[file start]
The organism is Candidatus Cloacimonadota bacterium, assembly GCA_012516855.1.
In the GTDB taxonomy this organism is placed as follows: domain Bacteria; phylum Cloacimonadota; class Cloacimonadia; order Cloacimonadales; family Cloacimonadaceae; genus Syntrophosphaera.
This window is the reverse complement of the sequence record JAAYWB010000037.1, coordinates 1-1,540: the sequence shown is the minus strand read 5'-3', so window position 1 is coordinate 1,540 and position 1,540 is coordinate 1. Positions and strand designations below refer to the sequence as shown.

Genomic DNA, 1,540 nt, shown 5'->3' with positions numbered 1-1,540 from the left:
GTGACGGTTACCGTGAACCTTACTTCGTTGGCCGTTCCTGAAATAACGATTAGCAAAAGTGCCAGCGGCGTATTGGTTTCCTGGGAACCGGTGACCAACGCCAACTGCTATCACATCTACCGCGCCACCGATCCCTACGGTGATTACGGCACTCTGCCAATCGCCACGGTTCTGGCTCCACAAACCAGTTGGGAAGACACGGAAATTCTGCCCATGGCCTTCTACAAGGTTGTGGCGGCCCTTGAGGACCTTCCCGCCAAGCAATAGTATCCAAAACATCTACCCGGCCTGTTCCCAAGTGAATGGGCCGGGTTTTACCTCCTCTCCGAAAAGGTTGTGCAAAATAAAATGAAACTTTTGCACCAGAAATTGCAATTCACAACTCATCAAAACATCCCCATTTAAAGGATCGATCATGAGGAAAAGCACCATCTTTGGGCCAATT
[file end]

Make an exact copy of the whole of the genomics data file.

The organism is Candidatus Cloacimonadota bacterium, assembly GCA_012516855.1.
In the GTDB taxonomy this organism is placed as follows: domain Bacteria; phylum Cloacimonadota; class Cloacimonadia; order Cloacimonadales; family Cloacimonadaceae; genus Syntrophosphaera.
This window is the reverse complement of the sequence record JAAYWB010000037.1, coordinates 1-1,540: the sequence shown is the minus strand read 5'-3', so window position 1 is coordinate 1,540 and position 1,540 is coordinate 1. Positions and strand designations below refer to the sequence as shown.

Genomic DNA, 1,540 nt, shown 5'->3' with positions numbered 1-1,540 from the left:
GTGACGGTTACCGTGAACCTTACTTCGTTGGCCGTTCCTGAAATAACGATTAGCAAAAGTGCCAGCGGCGTATTGGTTTCCTGGGAACCGGTGACCAACGCCAACTGCTATCACATCTACCGCGCCACCGATCCCTACGGTGATTACGGCACTCTGCCAATCGCCACGGTTCTGGCTCCACAAACCAGTTGGGAAGACACGGAAATTCTGCCCATGGCCTTCTACAAGGTTGTGGCGGCCCTTGAGGACCTTCCCGCCAAGCAATAGTATCCAAAACATCTACCCGGCCTGTTCCCAAGTGAATGGGCCGGGTTTTACCTCCTCTCCGAAAAGGTTGTGCAAAATAAAATGAAACTTTTGCACCAGAAATTGCAATTCACAACTCATCAAAACATCCCCATTTAAAGGATCGATCATGAGGAAAAGCACCATCTTTGGGCCAATT